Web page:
Louisa Moats, the author of Speech To Print (which I highly recommend all reading teachers get a copy of), states that “without awareness of the speech sounds that letters represent, one cannot match letters to sounds and read unfamiliar words.”
How to introduce a sound wall
Sound walls can be introduced at any time, and the sooner the better! You introduce a sound wall using the sounds your students already know, even if it’s just a few.
How to set up the phoneme sound wall cards
Put up the phoneme cards for the sounds they know, and list the different spelling patterns for that sound by the card. With your students, add familiar words using those spelling patterns for that sound under the card.
There are voiced and unvoiced consonant sounds, and then you also have vowel sounds. Voiced sounds are the sounds made from the voice box. unvoices sounds do not vibrate the vocal cords. Say the /s/ (unvoiced) and /z/ (voiced) sounds and you will notice the difference.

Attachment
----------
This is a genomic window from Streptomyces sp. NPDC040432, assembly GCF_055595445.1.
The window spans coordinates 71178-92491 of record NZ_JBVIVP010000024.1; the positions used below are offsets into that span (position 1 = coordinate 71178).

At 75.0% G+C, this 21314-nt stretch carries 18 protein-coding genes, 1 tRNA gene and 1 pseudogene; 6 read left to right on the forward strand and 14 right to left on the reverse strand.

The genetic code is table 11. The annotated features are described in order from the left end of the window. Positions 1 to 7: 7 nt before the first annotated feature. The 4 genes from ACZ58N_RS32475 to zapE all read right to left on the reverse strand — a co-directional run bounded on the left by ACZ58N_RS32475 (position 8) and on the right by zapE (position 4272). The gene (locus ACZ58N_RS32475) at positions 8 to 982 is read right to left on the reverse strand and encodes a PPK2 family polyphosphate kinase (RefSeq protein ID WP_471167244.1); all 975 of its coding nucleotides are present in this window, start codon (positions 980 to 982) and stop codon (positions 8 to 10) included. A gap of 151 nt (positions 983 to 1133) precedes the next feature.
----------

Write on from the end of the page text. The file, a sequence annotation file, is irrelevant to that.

Stops – puff of air comes our of your mouth when making these sounds
Unvoiced: /p/, /t/, k/
Voiced: /b/, /d/, /g/
Nasals – you feel these vibrate inside your nose
/m/, /n/, /ng/
It’s recommended to keep nasal sounds out when segmenting words because of how it changes the vowel sound, making it a more nasal sound.
Fricatives – lots of vibration and ‘skinny air’
Unvoiced: /f/, /th/ (thumb), /s/, /sh/, /h/
Voiced: /v/, /th/ (this), /z/, /zh/ (treasure)
Affricates – in between a fricative and stop
Glides – very airy
Unvoiced: /wh/ (more common in British English)
Voiced: /w/, /y/
Liquids – feel like they fill your mouth up
These attach to vowels and alter them, so try not to use them when segmenting.
There are 19 vowel sounds, and they are usually represented in a V shape to mimic the motion of your chin as you make these sounds.
This is better represented in an image so reference the Vowel Valley charts above and below to see the sounds.
How to use a sound wall in the classroom